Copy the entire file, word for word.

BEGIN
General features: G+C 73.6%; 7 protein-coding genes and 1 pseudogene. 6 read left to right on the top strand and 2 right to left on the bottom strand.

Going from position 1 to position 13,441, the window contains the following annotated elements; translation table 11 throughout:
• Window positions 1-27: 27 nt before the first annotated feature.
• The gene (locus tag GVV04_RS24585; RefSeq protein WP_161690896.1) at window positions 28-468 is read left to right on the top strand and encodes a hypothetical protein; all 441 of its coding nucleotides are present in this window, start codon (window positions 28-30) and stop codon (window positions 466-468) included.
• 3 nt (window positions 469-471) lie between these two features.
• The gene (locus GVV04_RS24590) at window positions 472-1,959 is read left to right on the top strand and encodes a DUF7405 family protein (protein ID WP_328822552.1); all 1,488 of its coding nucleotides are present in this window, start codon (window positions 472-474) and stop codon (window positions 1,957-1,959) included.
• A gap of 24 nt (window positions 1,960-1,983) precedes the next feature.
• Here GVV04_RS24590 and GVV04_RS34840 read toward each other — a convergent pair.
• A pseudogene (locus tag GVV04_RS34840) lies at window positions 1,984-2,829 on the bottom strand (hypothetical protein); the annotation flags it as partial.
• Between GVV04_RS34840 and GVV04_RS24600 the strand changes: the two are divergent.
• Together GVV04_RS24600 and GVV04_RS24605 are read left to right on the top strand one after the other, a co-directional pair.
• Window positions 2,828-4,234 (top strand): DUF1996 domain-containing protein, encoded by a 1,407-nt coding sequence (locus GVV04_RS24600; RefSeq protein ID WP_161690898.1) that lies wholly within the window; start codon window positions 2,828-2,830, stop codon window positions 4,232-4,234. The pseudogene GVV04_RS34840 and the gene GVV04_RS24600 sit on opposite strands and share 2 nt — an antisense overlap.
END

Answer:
General features: G+C 73.6%; 7 protein-coding genes and 1 pseudogene. 6 read left to right on the top strand and 2 right to left on the bottom strand.

Going from position 1 to position 13,441, the window contains the following annotated elements; translation table 11 throughout:
• Window positions 1-27: 27 nt before the first annotated feature.
• The gene (locus tag GVV04_RS24585; RefSeq protein WP_161690896.1) at window positions 28-468 is read left to right on the top strand and encodes a hypothetical protein; all 441 of its coding nucleotides are present in this window, start codon (window positions 28-30) and stop codon (window positions 466-468) included.
• 3 nt (window positions 469-471) lie between these two features.
• The gene (locus GVV04_RS24590) at window positions 472-1,959 is read left to right on the top strand and encodes a DUF7405 family protein (protein ID WP_328822552.1); all 1,488 of its coding nucleotides are present in this window, start codon (window positions 472-474) and stop codon (window positions 1,957-1,959) included.
• A gap of 24 nt (window positions 1,960-1,983) precedes the next feature.
• Here GVV04_RS24590 and GVV04_RS34840 read toward each other — a convergent pair.
• A pseudogene (locus tag GVV04_RS34840) lies at window positions 1,984-2,829 on the bottom strand (hypothetical protein); the annotation flags it as partial.
• Between GVV04_RS34840 and GVV04_RS24600 the strand changes: the two are divergent.
• Together GVV04_RS24600 and GVV04_RS24605 are read left to right on the top strand one after the other, a co-directional pair.
• Window positions 2,828-4,234 (top strand): DUF1996 domain-containing protein, encoded by a 1,407-nt coding sequence (locus GVV04_RS24600; RefSeq protein ID WP_161690898.1) that lies wholly within the window; start codon window positions 2,828-2,830, stop codon window positions 4,232-4,234. The pseudogene GVV04_RS34840 and the gene GVV04_RS24600 sit on opposite strands and share 2 nt — an antisense overlap.